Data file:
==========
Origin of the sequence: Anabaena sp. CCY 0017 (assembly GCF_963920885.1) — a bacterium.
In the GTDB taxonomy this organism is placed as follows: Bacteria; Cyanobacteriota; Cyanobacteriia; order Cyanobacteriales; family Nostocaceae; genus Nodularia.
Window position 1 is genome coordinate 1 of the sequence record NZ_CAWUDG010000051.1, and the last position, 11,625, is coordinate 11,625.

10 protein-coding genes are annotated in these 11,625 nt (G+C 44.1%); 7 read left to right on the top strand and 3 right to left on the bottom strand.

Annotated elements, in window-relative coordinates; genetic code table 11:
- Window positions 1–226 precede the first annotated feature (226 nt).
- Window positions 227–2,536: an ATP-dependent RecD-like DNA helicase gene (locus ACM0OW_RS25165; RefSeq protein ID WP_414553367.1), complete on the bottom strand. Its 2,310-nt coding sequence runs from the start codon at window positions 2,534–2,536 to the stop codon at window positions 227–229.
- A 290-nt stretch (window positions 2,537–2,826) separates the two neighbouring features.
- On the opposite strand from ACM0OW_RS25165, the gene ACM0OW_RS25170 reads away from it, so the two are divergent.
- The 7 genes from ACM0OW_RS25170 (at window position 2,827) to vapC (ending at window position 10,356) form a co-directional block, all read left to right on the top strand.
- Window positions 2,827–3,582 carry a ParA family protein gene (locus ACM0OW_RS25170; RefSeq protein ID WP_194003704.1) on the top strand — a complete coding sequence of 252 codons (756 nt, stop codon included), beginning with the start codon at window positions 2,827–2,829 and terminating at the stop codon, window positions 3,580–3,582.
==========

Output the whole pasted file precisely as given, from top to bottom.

Origin of the sequence: Anabaena sp. CCY 0017 (assembly GCF_963920885.1) — a bacterium.
In the GTDB taxonomy this organism is placed as follows: Bacteria; Cyanobacteriota; Cyanobacteriia; order Cyanobacteriales; family Nostocaceae; genus Nodularia.
Window position 1 is genome coordinate 1 of the sequence record NZ_CAWUDG010000051.1, and the last position, 11,625, is coordinate 11,625.

10 protein-coding genes are annotated in these 11,625 nt (G+C 44.1%); 7 read left to right on the top strand and 3 right to left on the bottom strand.

Annotated elements, in window-relative coordinates; genetic code table 11:
- Window positions 1–226 precede the first annotated feature (226 nt).
- Window positions 227–2,536: an ATP-dependent RecD-like DNA helicase gene (locus ACM0OW_RS25165; RefSeq protein ID WP_414553367.1), complete on the bottom strand. Its 2,310-nt coding sequence runs from the start codon at window positions 2,534–2,536 to the stop codon at window positions 227–229.
- A 290-nt stretch (window positions 2,537–2,826) separates the two neighbouring features.
- On the opposite strand from ACM0OW_RS25165, the gene ACM0OW_RS25170 reads away from it, so the two are divergent.
- The 7 genes from ACM0OW_RS25170 (at window position 2,827) to vapC (ending at window position 10,356) form a co-directional block, all read left to right on the top strand.
- Window positions 2,827–3,582 carry a ParA family protein gene (locus ACM0OW_RS25170; RefSeq protein ID WP_194003704.1) on the top strand — a complete coding sequence of 252 codons (756 nt, stop codon included), beginning with the start codon at window positions 2,827–2,829 and terminating at the stop codon, window positions 3,580–3,582.